Invest in ME Conference 12: First Class in Every Way
OverTheHills wraps up our series of articles on this year's 12th Invest in ME International Conference (IIMEC12) in London with some reflections on her experience as a patient attending the conference for the first time.
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Will positive results from Norwegian/UK Rituximab trials be enough for insurance to pay in the U.S.?

Discussion in 'Rituximab: News and Research' started by leokitten, May 2, 2015.

  1. leokitten

    leokitten Senior Member

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    When the Norwegian and UK Rituximab trials start publishing results in 2-3 years time and if these results are as positive as their previous studies will this be enough to force insurance companies here in the U.S. to pay for the intervention?

    Also i don't know if anyone has thought of this but a year's worth of Rituximab is cheaper than a year's worth of Valcyte. And most people have had no trouble getting insurance companies to pay for Valcyte (including myself, in fact the insurance company didn't consider it at all special a required no approval at all).

    If you look at GoodRx.com a month's worth of Valcyte @ 3 x 450mg / day ~ $4000 / month ~ $48,000 / year! That's more than a year's worth of Rituximab @ 6 infusions / year so I don't get why insurance won't cover it off-label if your physician prescribes it today?
     
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  2. Denise

    Denise Senior Member

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    Some (less than well though out) thoughts.

    I believe that the Valcyte patent expired this year, so that will likely have an impact on price as generics have been approved.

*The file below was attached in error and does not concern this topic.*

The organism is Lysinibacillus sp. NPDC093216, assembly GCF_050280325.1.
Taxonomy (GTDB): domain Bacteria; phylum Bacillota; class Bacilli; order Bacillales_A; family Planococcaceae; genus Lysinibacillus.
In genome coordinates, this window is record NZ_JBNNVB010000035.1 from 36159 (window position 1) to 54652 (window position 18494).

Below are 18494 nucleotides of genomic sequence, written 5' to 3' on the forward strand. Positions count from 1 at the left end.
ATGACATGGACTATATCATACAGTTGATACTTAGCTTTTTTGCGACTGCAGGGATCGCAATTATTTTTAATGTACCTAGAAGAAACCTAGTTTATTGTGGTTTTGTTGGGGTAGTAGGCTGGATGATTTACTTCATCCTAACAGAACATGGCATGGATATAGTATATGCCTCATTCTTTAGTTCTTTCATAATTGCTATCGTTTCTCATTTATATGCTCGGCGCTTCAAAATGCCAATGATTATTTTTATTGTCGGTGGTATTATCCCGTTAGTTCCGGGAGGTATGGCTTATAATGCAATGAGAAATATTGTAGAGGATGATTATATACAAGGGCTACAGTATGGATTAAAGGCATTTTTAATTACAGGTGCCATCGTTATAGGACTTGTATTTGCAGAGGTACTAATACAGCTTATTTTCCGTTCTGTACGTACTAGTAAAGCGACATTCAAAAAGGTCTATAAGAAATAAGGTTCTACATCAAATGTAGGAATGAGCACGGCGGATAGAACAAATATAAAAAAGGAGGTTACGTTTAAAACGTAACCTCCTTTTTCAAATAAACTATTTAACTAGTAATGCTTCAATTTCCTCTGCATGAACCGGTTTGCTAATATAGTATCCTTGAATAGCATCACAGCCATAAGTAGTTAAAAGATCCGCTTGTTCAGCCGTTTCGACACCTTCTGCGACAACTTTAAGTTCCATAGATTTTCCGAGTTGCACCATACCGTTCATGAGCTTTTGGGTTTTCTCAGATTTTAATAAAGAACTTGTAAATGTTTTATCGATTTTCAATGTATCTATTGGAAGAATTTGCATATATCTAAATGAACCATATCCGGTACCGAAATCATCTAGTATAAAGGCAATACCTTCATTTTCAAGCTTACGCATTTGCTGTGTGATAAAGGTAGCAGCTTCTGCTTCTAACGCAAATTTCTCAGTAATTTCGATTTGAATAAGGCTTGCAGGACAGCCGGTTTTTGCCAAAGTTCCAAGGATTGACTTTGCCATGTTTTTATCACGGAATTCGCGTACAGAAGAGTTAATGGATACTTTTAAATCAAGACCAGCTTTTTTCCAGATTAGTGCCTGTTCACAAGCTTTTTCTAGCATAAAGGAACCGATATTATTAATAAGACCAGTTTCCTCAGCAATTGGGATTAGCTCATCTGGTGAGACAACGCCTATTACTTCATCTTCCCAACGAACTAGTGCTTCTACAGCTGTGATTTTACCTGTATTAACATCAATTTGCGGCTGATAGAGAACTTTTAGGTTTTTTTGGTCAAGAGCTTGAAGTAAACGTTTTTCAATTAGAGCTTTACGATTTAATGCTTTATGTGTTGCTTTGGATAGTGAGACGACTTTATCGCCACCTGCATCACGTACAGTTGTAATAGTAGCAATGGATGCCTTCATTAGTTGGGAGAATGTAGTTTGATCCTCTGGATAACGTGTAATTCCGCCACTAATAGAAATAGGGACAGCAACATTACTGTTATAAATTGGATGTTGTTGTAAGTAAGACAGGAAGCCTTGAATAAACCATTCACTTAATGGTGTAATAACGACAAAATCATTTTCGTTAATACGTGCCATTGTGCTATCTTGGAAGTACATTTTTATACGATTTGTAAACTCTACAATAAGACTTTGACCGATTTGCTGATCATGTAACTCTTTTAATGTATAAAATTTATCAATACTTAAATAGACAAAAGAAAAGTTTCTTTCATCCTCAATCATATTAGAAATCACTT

Treatment coverage is more likely if for instance there are high-viral titers that indicate that an anti-viral would be effective. So an insurance company would look at lab results showing high titers and agree (one hopes) that an anti-viral is indicated.
    (Also remember that for the most part insurance companies pay much less than "list price", just as they pay much less than 'list price" for healthcare professional's fees.)

    For Rituximab, the European patent expired in 2013. In the US it does not expire until 2018. IF the Norwegian studies corroborate the previous results (or come close) it is possible the manufacturer (Roche) might push for a patent extension and for approval for a different indication (other than the ones it is currently used for). But that's a big if. Roche would have to have a pretty good idea of how many additional people in this country would benefit from Rituximab and how much the company would benefit from having them use the drug.
     
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  3. leokitten

    leokitten Senior Member

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    Good points @Denise. Though the prices I mentioned above for Valcyte are the generic prices which currently are much the same as the brand name price. This is likely due to the fact that there is currently only one generic manufacturer and they are given 6 months exclusivity by the FDA. It will likely come down some when more generics come to play.
     
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  4. minkeygirl

    minkeygirl But I Look So Good.

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    @leokitten valcyte is available for about $6 a pill if you know where to look.
     
  5. WillowJ

    WillowJ คภภเє ɠรค๓թєl